You have to give Steve Howe credit. While most of his guitar-toting English brethren spent the '60s fishing the Mississippi Delta, the North London native cast his nets globally, drawing in a wealth of influences such as Western swing, hard-bop jazz, classical, and surf rock. Despite occasionally being branded a prog-rock dinosaur, Howe has showed remarkable endurance, joining progressive-rock icon Yes in 1970, scoring MTV hits in the '80s with Asia and GTR, forging a distinctive solo career through the '90s, and, currently, taking a reunited Yes into its 38th year.
The Yes Album, 1971
Save Van Halen I and Are You Experienced?, this may be the boldest debut record ever by a rock guitarist. Howe's revved-up country/jazz fusion sends "Yours is No Disgrace" and "I've Seen All Good People" into the stratosphere, and the thumb-thumpin' steel-string solo "Clap" is a showstopper.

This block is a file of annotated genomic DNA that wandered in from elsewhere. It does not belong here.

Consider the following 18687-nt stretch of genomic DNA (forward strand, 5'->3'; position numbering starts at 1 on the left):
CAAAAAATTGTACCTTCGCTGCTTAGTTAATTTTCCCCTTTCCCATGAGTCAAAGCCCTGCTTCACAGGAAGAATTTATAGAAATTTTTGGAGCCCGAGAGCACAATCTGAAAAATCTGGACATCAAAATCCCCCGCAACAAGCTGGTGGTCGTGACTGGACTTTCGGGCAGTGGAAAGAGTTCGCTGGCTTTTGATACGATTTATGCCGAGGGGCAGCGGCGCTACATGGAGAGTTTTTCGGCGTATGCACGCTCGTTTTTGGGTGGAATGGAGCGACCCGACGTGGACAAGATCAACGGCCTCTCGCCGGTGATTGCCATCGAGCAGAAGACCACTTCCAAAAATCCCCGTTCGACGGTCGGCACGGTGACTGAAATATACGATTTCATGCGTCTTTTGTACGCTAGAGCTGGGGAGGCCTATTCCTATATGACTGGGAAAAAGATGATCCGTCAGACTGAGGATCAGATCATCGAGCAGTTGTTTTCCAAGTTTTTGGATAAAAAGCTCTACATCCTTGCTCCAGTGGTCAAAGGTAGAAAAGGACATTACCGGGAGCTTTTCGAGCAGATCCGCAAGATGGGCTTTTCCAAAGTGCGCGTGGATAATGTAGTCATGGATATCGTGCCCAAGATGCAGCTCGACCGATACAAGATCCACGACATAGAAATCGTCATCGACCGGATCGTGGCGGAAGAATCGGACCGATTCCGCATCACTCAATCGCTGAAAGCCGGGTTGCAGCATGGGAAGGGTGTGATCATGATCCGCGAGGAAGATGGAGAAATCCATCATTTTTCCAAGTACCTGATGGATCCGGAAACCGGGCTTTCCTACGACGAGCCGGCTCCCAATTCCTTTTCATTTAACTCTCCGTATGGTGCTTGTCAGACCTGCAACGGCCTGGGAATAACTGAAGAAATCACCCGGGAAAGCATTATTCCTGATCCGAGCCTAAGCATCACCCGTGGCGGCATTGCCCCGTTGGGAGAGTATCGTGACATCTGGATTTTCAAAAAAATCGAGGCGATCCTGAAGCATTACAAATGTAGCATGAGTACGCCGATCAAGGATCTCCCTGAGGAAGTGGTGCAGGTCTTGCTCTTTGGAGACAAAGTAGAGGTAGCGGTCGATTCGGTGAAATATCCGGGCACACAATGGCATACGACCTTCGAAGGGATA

Most aspiring guitarists learned to play the harmonics-based intro to "Roundabout" at some point in their lives. But a serious "Howe-to" primer requires immersion in the searing modal solo to "South Side of The Sky" and the nylon-string Bach-knockoff "Mood for a Day." CO reissue bonus alert: Howe's protracted break on the non-album track "America" serves up some of the hottest country licks east of James Burton.
Because Howe's sound fits so perfectly into Yes' grand schematics, it might require viewing this live DVD of logic-defying fretboard runs and effortless switching between Gibson ES-175, vachalia, Coral Sitar, and delay-drenched pedal-steel to fully appreciate his creative genius.
Going For The One, 1977
Where else can you hear greasy slide licks (the title track), gothic classical guitar ["Turn of the Century"), and fusion-fed electric 12-string ("Awaken") on the same record? Prog rock heaven!
Close To The Edge, 1972
As co-writer of the 19-minute title track, Howe meets the challenge of long-form rock music by grouping smaller pop-song structures within a macro AABA configuration. …